It's nesting season, so the fire probably destroyed bird eggs but other, larger animals generally move to safety, Newbould said.
Firefighters spotted a sow brown bear with cubs on the western flank of the fire, he said. Crews found a wolf den with a pup. A refuge firefighter also reported finding a newborn moose calf, initially without its mother. Crews tried to shoo off the calf until its mother came back and reclaimed it.
"It started following one of the dozer bosses around," Newbould said.
Meanwhile, fire officials said it will take consistent rainfall over several days to make a dent in the fire. Even then, it's likely there will be places still smoldering through the summer.
"We're going to have flare-ups for months," Nelson said. "That's just the reality of the situation."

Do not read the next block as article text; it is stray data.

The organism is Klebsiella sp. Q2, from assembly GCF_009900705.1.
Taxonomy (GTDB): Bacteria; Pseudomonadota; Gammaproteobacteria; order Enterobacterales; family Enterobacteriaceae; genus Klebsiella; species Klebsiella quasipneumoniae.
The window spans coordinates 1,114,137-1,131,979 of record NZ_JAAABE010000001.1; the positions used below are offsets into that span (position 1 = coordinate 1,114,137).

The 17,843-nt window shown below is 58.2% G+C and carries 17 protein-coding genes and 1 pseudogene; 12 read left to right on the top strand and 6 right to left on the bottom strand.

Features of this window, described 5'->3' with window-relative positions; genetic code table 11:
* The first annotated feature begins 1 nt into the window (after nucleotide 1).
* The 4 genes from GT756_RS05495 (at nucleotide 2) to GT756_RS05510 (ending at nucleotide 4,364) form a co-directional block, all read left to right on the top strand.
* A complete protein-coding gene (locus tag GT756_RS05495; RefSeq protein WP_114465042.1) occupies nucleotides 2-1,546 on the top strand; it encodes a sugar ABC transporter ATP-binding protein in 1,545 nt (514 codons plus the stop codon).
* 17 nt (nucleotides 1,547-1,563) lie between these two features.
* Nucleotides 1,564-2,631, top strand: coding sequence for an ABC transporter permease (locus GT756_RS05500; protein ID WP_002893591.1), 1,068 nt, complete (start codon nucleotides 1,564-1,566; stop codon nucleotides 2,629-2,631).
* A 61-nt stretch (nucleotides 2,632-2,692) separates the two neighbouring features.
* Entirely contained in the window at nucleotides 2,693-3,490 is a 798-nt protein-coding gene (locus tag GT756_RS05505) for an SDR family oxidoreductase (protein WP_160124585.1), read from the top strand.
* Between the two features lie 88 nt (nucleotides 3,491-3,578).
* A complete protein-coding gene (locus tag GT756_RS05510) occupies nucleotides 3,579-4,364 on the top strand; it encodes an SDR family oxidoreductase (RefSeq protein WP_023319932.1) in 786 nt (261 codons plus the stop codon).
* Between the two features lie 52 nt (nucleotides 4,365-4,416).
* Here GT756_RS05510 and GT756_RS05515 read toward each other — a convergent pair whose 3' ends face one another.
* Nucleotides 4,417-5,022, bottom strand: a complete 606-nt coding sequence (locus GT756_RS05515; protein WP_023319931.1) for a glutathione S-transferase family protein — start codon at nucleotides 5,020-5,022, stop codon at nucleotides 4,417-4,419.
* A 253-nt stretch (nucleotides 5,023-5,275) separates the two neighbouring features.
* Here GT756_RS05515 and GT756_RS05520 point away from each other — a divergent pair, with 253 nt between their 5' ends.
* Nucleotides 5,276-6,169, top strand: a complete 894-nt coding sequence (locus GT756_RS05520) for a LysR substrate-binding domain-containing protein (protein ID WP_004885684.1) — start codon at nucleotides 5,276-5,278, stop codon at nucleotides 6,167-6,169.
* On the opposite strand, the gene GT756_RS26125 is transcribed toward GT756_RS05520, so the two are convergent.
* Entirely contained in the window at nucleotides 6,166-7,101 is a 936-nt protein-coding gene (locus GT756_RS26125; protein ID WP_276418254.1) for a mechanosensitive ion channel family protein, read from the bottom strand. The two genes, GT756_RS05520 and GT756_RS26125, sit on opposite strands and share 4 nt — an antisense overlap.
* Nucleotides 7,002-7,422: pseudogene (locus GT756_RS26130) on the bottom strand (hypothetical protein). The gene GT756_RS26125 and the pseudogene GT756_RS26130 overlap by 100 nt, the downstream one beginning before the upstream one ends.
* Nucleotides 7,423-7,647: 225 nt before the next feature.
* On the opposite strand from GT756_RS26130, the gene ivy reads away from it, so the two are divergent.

The light rain that fell Tuesday could complicate this week's strategy, officials say.
Multiple days of sustained rain can help put out a fire, but "little bits of rain" are a mixed blessing, said Pete Buist, a fire information officer in Fairbanks and veteran firefighter and state forester.
Wetter conditions subdue roaring canopy fires and allow firefighters to attack hot spots. But, Buist said, damp weather also can put a stop to "one of the single most important tactics" firefighters use against wildland fire: burnouts to consume pockets of dry spruce and grass or brush around homes in hopes of starving the approaching flames.
Fire crews get wet and cold camped out in 40-degree nights. Everything gets slick.
"I can tell you, as a washed-up ground pounder myself, that these kinds of conditions are just miserable for firefighters," he said.
Reporter Devin Kelly contributed to this story. Reach Zaz Hollander at email@example.com or (907) 352-6705.
By ZAZ HOLLANDER
Alaska Dispatch Publishing